PGM process catalysts are a potential role model for circular metal businesses. The drivers are high product values, vulnerability to price fluctuations, and PGM supply risks. The success is based on a B2B business model which inherently rewards high performance products and services along the lifecycle. The professional and long-term interaction between industrial actors secures full transparency (Fig. 5).
This report provides an overview of typical circularity strategies for critical raw materials, companies’ motivation to implement them, potential success factors, and overall benefits that the circularity strategies provide, which were discussed during the European Commission’s Raw Materials Week 2021.
Companies’ dependencies on primary critical raw materials can be decreased by increasing material efficiency via product lifetime extension, as well as by recycling the materials at the product’s end of life. Increased recycling requires innovative recycling technologies, enabled by companies with strong R&D capacity that can respond to changing application types and complex material compositions, but also by markets with growing demand and predictable raw material prices. Recyclability is furthermore enhanced by design for recycling, especially for materials that are dispersed in products and that are difficult to take out, which is the case for many critical raw materials (Tercero Espinoza et al., 2020).
However, design for recycling alone is not sufficient. In the case of electronic devices, relevant relationships between producers and users are often business-to-consumer (B2C) models: after having sold the electronic device to a customer, there is no link anymore between the manufacturer and the customer (especially after warranty period has ended). Subsequently, at the end of life, there exists no link between the recycler and the original manufacturer. The stakeholders do not collaborate along the lifecycle, and there is little interest in transparent material flows and design for recycling. Even if a manufacturer would produce an electronic device which is well recyclable, the manufacturer would not benefit from this, as in the common B2C situation the products are not returned to the manufacturer. At the EoL, many types of the devices are mixed and are — if at all — collected at municipal level.
A common theme across the five examples of raw material circularity presented at the workshop was the ability to add the circular strategies to existing operations. HCST, Hitachi, Rolls-Royce and Umicore all have existing processes for recovery and recycling of high value materials as part of their base operations. Incorporating an additional stream of material into these processes is more economical than creating an entirely new circularity process from scratch. Similarly, SungEel was able to develop a pre-treatment facility to improve the economics of known hydrometallurgical processes.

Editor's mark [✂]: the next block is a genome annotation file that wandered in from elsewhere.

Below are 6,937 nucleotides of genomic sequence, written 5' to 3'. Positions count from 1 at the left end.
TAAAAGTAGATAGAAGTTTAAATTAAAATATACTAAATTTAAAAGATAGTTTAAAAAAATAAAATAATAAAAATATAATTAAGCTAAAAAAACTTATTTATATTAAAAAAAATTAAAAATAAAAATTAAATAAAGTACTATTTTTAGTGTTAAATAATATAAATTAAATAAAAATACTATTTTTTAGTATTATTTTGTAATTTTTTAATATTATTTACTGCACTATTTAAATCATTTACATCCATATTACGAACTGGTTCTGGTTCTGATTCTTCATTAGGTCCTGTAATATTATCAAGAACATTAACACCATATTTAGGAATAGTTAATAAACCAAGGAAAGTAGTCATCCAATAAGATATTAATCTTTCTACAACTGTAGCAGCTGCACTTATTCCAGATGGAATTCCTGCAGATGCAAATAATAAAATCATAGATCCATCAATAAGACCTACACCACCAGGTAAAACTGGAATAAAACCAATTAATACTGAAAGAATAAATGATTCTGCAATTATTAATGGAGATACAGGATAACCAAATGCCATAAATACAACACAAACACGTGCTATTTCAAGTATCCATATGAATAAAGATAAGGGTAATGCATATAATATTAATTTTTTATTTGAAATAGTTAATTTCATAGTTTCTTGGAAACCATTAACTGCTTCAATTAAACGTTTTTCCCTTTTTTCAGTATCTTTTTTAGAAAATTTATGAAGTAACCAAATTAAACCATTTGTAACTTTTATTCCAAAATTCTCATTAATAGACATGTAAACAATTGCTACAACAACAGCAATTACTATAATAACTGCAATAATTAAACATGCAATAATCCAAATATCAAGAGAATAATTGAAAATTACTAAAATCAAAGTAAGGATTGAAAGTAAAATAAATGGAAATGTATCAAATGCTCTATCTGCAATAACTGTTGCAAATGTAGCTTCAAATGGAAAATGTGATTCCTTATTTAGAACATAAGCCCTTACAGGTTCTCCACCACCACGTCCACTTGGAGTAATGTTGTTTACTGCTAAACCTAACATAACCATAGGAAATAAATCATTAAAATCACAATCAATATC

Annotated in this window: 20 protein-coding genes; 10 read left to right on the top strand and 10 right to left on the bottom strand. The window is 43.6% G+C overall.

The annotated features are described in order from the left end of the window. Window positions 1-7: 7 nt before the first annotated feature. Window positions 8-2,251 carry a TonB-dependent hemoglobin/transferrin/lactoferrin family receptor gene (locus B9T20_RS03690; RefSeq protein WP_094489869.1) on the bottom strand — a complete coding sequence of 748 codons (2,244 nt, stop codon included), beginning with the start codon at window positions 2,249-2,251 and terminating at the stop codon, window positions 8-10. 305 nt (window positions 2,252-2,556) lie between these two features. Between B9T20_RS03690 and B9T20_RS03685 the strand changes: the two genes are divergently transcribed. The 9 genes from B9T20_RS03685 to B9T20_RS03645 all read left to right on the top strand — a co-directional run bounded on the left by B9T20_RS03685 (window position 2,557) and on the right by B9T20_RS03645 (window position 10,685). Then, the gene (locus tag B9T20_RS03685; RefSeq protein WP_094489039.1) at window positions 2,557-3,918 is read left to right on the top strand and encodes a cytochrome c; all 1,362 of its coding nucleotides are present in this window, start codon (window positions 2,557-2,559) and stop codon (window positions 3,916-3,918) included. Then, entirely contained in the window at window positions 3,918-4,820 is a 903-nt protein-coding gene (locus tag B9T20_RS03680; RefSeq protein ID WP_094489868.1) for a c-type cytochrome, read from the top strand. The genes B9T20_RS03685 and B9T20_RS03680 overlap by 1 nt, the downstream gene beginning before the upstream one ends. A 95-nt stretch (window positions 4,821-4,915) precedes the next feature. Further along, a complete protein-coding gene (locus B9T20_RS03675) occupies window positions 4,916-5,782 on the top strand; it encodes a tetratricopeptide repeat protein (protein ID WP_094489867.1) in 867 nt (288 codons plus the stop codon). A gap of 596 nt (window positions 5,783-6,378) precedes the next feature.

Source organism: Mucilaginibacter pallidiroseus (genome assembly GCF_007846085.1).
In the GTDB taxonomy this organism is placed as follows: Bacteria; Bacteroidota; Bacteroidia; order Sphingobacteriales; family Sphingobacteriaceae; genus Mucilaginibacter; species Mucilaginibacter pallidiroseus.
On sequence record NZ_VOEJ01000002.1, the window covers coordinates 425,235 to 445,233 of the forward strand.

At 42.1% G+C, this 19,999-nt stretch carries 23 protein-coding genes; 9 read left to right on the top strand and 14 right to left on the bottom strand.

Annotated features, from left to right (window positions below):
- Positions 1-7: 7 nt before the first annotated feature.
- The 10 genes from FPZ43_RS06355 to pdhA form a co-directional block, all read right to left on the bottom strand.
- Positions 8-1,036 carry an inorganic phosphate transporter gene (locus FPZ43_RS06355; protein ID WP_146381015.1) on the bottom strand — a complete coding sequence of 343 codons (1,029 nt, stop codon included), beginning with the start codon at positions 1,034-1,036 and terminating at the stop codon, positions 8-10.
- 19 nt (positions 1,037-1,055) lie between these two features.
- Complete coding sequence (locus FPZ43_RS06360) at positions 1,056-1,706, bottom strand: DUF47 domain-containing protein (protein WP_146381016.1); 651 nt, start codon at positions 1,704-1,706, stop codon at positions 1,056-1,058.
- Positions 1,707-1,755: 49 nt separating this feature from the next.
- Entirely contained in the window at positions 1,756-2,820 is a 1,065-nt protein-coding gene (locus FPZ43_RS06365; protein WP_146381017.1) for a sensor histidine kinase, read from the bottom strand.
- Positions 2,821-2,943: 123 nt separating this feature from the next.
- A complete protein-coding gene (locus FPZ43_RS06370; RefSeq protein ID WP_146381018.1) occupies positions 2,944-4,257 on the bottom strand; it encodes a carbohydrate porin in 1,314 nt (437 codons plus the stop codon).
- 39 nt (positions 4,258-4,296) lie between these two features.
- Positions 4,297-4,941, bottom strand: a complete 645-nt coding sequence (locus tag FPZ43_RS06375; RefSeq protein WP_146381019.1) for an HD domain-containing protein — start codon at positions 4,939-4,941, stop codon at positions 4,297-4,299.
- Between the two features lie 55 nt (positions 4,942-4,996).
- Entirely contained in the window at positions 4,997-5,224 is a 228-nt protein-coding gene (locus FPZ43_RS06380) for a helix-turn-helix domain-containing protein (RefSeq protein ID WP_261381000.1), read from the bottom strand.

One of the biggest enablers of raw material circularity is the adaptation of business models. Ideally, all involved stakeholders have a common interest in retaining the material’s value, which incentivises making material flows transparent and cooperating closely. This is enabled by retained ownership, either by manufacturers via product-service-systems, as implemented by Rolls-Royce, or by users, as demonstrated in the Umicore case. This goes hand-in-hand with long-term, transparent relationships between the value-chain actors. Such relationships are enhanced by vertical integration, as observed in the case of Hitachi Group, or by long-term contractual agreements. B2C relationships could mimic such B2B relationship via leasing contracts, in which the product is leased until its end of life. This could result in a new interpretation of extended producer responsibility, where comprehensive collection at EoL is followed by a guaranteed, high-quality, recycling. This would create an inherent incentive for longevity, improved repairability, and ‘design for recycling’.